Focus on Vitamin B-12 again

high-dose B-12

I've been reading a number of articles about Vitamin B-12 lately. One convinced me we should be taking a higher dose at our age. In young people B-12 deficiency is rare; that's not true for the elderly where some have estimated up to 15% may be lacking in this essential nutrient. What I hadn't fully realized is the omeprazole (Prilosec) I take chronically could potentially also block absorption of B-12.

B-12 deficiency, when severe, causes macrocytic anemia, low red blood cell counts with the cells themselves being larger than normal. That's the flip side of iron-deficiency anemia where the cells are smaller than usual. But there are a host of other issues attributed to B-12 deficiency: depression, dementia, confusion, appetite loss, balance problems. All those have many other causes, of course.

We had been taking a multivitamin for seniors, but added high-dose B-12, (1500 mcg/day. Like the rest of the B vitamins, B-12 is water soluble and if one takes "too much' it can be excreted in urine. That's not true for fat-soluble vitamins like Vitamin D where the potential for overdose is worth thinking about (although there is ongoing debate as to how much Vitamin D we should be getting; see my last post). Our senior vitamin mixture has 25 mcg of B-12 or about 4 times the recommended daily (RDV) value for young healthy adults, but I don't care if I take more than that since I'm about to turn 70 and take that proton pump blocker omeprazole.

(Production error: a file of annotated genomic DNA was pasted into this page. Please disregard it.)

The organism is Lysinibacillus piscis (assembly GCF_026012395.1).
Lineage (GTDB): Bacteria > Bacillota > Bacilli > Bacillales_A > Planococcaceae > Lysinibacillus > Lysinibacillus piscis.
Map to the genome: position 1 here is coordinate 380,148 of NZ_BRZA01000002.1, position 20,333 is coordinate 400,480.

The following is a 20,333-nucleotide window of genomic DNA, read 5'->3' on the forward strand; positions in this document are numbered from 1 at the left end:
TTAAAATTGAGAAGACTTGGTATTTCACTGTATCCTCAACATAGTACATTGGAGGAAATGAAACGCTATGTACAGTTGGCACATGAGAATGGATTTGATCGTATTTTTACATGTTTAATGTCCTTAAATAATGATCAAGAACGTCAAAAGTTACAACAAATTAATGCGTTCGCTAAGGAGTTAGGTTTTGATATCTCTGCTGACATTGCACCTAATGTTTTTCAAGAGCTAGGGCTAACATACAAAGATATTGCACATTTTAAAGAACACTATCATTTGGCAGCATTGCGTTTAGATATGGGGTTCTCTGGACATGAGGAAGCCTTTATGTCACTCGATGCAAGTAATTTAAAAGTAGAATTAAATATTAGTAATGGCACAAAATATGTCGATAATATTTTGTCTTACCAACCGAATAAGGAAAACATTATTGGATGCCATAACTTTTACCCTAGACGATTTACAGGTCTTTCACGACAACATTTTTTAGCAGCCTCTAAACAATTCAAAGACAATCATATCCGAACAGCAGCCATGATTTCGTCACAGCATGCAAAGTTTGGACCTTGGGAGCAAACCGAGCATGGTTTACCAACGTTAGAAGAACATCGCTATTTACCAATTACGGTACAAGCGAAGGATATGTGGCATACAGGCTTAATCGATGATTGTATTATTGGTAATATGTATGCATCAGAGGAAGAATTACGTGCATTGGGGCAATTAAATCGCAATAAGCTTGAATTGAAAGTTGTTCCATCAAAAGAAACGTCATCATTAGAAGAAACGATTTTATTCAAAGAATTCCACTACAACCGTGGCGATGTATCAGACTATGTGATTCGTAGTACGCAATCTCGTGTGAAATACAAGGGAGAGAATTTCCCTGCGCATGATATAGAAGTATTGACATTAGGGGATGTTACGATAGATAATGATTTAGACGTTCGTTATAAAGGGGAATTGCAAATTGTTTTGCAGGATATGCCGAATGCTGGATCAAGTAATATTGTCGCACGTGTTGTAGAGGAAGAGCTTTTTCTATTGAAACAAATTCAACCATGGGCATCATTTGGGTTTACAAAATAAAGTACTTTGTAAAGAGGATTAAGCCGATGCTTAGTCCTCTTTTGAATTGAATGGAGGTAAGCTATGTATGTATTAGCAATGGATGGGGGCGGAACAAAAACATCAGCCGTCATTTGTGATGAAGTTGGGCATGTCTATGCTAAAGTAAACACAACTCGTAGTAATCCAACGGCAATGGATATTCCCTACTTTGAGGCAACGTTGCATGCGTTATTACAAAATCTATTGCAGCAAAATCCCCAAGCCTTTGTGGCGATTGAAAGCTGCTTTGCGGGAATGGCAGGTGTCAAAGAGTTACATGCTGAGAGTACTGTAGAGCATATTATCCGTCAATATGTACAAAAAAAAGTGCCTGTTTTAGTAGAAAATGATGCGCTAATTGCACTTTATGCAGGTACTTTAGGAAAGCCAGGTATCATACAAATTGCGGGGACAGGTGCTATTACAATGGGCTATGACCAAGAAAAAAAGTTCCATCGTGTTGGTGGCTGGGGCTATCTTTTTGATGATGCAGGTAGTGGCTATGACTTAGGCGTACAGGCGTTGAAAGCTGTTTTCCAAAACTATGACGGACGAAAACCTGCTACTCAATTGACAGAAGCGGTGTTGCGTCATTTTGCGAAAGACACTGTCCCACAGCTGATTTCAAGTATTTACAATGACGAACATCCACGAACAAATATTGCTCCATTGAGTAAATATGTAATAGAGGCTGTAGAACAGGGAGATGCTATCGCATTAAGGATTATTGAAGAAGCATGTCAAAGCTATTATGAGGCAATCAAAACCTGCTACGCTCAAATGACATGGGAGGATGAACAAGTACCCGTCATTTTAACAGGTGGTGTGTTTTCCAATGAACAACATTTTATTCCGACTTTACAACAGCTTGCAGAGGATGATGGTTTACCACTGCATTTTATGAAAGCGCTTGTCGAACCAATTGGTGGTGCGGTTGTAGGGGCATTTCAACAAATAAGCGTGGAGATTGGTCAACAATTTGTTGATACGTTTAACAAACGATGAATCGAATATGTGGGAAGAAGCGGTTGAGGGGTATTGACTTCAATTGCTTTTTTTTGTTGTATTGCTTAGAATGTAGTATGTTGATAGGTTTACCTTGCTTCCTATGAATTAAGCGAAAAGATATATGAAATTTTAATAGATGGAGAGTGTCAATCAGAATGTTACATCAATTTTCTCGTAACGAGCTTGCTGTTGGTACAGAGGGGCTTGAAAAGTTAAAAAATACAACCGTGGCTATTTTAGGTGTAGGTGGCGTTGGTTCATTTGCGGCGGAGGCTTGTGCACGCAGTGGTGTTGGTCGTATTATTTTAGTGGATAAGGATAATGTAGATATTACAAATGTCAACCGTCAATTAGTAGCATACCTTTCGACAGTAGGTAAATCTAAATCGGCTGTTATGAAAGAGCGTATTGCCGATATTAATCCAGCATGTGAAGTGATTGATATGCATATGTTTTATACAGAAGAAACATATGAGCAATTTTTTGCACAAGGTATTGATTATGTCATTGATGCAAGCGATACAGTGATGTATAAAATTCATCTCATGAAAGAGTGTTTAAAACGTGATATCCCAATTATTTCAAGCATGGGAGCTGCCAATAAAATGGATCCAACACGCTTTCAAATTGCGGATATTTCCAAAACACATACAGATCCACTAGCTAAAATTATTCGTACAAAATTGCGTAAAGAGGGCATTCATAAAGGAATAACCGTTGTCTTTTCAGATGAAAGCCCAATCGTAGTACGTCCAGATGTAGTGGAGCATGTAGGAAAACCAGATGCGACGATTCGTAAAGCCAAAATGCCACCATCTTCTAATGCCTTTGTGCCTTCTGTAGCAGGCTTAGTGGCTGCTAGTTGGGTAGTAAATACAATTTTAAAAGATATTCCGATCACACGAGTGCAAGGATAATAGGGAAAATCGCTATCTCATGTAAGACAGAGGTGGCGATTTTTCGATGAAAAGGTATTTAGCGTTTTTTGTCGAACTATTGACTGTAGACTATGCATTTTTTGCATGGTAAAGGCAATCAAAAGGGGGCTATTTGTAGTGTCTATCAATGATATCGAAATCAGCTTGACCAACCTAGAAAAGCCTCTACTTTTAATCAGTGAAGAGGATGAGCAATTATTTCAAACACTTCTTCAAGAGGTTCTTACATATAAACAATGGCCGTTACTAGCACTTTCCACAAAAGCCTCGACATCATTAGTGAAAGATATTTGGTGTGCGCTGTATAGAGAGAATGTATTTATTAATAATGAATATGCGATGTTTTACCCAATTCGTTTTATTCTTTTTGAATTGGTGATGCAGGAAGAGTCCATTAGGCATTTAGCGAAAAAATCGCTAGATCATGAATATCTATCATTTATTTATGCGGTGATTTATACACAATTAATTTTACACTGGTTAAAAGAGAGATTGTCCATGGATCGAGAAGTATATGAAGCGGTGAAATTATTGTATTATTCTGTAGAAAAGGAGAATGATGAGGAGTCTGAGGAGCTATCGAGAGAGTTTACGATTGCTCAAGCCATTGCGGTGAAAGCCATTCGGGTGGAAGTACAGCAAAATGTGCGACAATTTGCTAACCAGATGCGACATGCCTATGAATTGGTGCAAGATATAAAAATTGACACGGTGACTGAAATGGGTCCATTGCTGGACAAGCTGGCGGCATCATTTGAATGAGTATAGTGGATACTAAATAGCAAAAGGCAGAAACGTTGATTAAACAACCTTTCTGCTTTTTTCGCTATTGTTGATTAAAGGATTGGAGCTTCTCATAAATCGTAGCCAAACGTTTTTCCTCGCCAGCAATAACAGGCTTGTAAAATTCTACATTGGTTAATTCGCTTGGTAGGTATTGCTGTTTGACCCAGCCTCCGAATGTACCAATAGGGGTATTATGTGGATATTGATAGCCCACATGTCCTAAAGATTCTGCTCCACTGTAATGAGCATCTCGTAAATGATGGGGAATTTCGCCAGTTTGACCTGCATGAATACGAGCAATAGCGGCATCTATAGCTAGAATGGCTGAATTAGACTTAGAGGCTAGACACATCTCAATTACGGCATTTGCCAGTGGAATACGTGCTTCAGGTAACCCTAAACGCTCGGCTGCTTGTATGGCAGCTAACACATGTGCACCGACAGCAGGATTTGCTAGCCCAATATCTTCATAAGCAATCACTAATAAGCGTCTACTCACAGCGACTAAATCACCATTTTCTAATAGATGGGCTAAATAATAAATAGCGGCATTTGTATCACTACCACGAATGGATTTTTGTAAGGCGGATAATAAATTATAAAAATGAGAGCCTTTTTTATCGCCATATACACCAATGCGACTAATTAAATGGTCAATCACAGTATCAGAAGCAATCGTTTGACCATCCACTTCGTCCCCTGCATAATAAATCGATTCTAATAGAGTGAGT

beef liver

Today the Wall Street Journal in its Health and Wellness section had an article about B-12 deficiency. It is more likely to be seen in people who don't eat meat or dairy products (beef liver has 48 mcg/slice which is 800% of the RDV). Several chronic bowel diseases  (e.g., celiac disease) can lower its absorption.

The Institute of Medicine recommends that anyone in their 50s or older get most of their intake of this essential vitamin from supplements or, alternatively from so-called "fortified" cereals. When I looked at the NIH's lists of foods that contain larger amounts of B-12, I was somewhat surprised to see at least eight cereals listed.

There is a blood test for B-12 with normal levels of 200-800 picograms per milliliter  cited as the normal range. But my own doc just said my level was superb, ~1,000 pcg/ml in January of 2009. There are now B-12 nasal sprays and some people with severe deficiency have to get B-12 shots, but she talked to a hospital pharmacist who said, just tell me to take my Prilosec at a different time of the day than my B-12.

So if you are 70+ or have a chronic bowel disease or are a vegan, you may want to ask your physician about a B-12 level.

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